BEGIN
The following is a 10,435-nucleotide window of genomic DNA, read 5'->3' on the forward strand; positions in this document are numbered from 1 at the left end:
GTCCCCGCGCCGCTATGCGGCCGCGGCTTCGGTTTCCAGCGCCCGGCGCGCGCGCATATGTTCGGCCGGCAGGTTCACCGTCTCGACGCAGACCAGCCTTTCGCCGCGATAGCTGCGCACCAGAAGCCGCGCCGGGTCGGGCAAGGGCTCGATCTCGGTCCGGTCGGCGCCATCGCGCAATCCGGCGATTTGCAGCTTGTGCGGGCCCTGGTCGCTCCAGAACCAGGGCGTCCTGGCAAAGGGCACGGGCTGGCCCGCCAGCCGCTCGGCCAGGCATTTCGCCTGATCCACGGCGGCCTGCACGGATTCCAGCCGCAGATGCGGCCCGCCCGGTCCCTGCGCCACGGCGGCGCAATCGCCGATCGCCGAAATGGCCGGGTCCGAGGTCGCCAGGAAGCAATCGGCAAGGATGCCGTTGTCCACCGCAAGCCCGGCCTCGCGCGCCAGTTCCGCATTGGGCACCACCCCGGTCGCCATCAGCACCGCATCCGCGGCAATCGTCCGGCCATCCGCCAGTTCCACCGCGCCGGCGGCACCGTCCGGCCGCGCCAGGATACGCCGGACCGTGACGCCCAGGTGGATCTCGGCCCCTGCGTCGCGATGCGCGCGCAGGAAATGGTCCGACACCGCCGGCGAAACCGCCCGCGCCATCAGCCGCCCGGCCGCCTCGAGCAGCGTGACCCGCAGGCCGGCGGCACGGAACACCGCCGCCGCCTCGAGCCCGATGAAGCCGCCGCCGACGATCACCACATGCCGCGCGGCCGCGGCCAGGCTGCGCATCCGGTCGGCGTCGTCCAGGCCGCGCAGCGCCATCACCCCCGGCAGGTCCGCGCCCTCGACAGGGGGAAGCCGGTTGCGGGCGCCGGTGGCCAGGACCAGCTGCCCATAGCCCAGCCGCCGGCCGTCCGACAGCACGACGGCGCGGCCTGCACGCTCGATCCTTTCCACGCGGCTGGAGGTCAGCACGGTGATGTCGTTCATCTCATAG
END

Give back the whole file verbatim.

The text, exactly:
The following is a 10,435-nucleotide window of genomic DNA, read 5'->3' on the forward strand; positions in this document are numbered from 1 at the left end:
GTCCCCGCGCCGCTATGCGGCCGCGGCTTCGGTTTCCAGCGCCCGGCGCGCGCGCATATGTTCGGCCGGCAGGTTCACCGTCTCGACGCAGACCAGCCTTTCGCCGCGATAGCTGCGCACCAGAAGCCGCGCCGGGTCGGGCAAGGGCTCGATCTCGGTCCGGTCGGCGCCATCGCGCAATCCGGCGATTTGCAGCTTGTGCGGGCCCTGGTCGCTCCAGAACCAGGGCGTCCTGGCAAAGGGCACGGGCTGGCCCGCCAGCCGCTCGGCCAGGCATTTCGCCTGATCCACGGCGGCCTGCACGGATTCCAGCCGCAGATGCGGCCCGCCCGGTCCCTGCGCCACGGCGGCGCAATCGCCGATCGCCGAAATGGCCGGGTCCGAGGTCGCCAGGAAGCAATCGGCAAGGATGCCGTTGTCCACCGCAAGCCCGGCCTCGCGCGCCAGTTCCGCATTGGGCACCACCCCGGTCGCCATCAGCACCGCATCCGCGGCAATCGTCCGGCCATCCGCCAGTTCCACCGCGCCGGCGGCACCGTCCGGCCGCGCCAGGATACGCCGGACCGTGACGCCCAGGTGGATCTCGGCCCCTGCGTCGCGATGCGCGCGCAGGAAATGGTCCGACACCGCCGGCGAAACCGCCCGCGCCATCAGCCGCCCGGCCGCCTCGAGCAGCGTGACCCGCAGGCCGGCGGCACGGAACACCGCCGCCGCCTCGAGCCCGATGAAGCCGCCGCCGACGATCACCACATGCCGCGCGGCCGCGGCCAGGCTGCGCATCCGGTCGGCGTCGTCCAGGCCGCGCAGCGCCATCACCCCCGGCAGGTCCGCGCCCTCGACAGGGGGAAGCCGGTTGCGGGCGCCGGTGGCCAGGACCAGCTGCCCATAGCCCAGCCGCCGGCCGTCCGACAGCACGACGGCGCGGCCTGCACGCTCGATCCTTTCCACGCGGCTGGAGGTCAGCACGGTGATGTCGTTCATCTCATAG